ULTIMATE LOAD = Also referred to as the pull out capacity. The minimum theoretical load which causes loss of equilibrium in part or whole of the soil surrounding the anchor. An adequate factor of safety should also be applied to satisfy the particular application and also to account for any uncertainty within soil parameters.

CRITICAL DEPTH = Since vertical effective overburden stress is a function of soil unit weight and vertical depth, it would then follow that anchor capacity should increase linearly with increased overburden depth (within granular soils). In a uniform soil, we know this not to be the case below a certain depth (known as the Critical Depth and is a function of the anchor size). The Critical Depth is defined as the limiting depth where there is no (or very little) resulting further increase in the ultimate bearing capacity with increased vertical effective stresses. However, if the soil becomes more or less dense below the critical depth and the internal friction angle varies, an increase or decrease in ultimate bearing capacity may ensue, but is not as a result of increased overburden stress. The maximum anchor performance may also be limited by the ultimate material strength of its resulting component parts. The anchor load indicator has been modeled to consider these limiting attributions.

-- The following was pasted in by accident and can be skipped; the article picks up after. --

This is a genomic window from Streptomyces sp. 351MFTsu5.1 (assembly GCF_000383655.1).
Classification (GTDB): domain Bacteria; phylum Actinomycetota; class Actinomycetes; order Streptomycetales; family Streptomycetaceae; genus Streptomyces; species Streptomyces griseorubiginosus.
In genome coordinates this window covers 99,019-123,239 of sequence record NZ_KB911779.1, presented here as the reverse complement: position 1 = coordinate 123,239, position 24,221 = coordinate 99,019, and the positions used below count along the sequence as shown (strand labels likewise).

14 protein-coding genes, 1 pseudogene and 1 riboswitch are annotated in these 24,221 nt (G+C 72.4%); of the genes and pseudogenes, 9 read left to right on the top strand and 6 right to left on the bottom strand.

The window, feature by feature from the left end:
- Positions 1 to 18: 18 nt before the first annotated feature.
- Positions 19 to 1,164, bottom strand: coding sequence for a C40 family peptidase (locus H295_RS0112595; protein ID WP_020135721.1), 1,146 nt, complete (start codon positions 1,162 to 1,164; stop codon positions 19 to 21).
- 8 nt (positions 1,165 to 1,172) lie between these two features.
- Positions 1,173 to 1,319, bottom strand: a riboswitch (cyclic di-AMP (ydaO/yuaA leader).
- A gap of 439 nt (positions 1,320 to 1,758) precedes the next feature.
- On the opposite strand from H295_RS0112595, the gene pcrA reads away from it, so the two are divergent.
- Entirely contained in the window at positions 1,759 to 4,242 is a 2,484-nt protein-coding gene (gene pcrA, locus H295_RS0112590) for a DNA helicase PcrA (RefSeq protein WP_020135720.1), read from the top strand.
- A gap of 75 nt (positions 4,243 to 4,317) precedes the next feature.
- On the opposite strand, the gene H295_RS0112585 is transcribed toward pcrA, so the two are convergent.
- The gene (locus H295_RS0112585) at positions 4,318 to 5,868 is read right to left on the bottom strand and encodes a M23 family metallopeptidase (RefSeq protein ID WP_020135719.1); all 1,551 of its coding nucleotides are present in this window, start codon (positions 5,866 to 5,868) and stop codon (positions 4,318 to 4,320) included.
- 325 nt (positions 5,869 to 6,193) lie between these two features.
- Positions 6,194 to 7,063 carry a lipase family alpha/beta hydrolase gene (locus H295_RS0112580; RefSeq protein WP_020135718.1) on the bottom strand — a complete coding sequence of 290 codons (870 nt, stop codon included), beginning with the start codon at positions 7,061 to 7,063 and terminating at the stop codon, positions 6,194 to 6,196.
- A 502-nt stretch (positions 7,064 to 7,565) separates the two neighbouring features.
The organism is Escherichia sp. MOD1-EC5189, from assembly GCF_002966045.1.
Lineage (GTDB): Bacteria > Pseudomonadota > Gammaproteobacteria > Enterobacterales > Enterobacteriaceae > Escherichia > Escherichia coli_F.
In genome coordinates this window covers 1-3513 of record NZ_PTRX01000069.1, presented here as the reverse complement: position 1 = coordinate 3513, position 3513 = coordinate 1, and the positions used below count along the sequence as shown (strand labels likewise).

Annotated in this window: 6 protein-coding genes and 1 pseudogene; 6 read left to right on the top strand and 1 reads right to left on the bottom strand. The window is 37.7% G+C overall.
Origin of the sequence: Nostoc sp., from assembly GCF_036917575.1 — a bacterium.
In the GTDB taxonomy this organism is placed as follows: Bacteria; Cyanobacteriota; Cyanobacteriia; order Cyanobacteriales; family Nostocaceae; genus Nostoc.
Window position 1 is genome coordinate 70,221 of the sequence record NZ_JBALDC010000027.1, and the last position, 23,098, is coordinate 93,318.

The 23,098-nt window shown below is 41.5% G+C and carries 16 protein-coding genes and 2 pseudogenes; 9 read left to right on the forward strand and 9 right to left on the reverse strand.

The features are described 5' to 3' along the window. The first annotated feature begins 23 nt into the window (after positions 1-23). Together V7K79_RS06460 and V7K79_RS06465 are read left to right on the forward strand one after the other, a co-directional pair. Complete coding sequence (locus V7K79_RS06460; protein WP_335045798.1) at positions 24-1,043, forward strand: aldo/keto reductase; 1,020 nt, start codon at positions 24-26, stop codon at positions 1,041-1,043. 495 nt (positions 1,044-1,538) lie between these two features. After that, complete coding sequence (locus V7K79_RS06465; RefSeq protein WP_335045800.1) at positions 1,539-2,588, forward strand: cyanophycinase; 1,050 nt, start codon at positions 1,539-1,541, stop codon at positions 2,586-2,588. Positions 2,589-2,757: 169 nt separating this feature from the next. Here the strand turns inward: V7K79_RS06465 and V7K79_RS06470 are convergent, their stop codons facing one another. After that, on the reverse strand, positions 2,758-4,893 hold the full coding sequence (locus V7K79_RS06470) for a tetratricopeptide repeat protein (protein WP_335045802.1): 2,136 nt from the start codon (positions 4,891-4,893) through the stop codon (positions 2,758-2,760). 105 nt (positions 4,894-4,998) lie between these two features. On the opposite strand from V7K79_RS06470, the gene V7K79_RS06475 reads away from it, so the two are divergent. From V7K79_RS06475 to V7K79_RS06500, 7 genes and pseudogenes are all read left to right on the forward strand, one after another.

Pioneering Percussion Driven Earth Anchors (PDEA®) for over 37 Years

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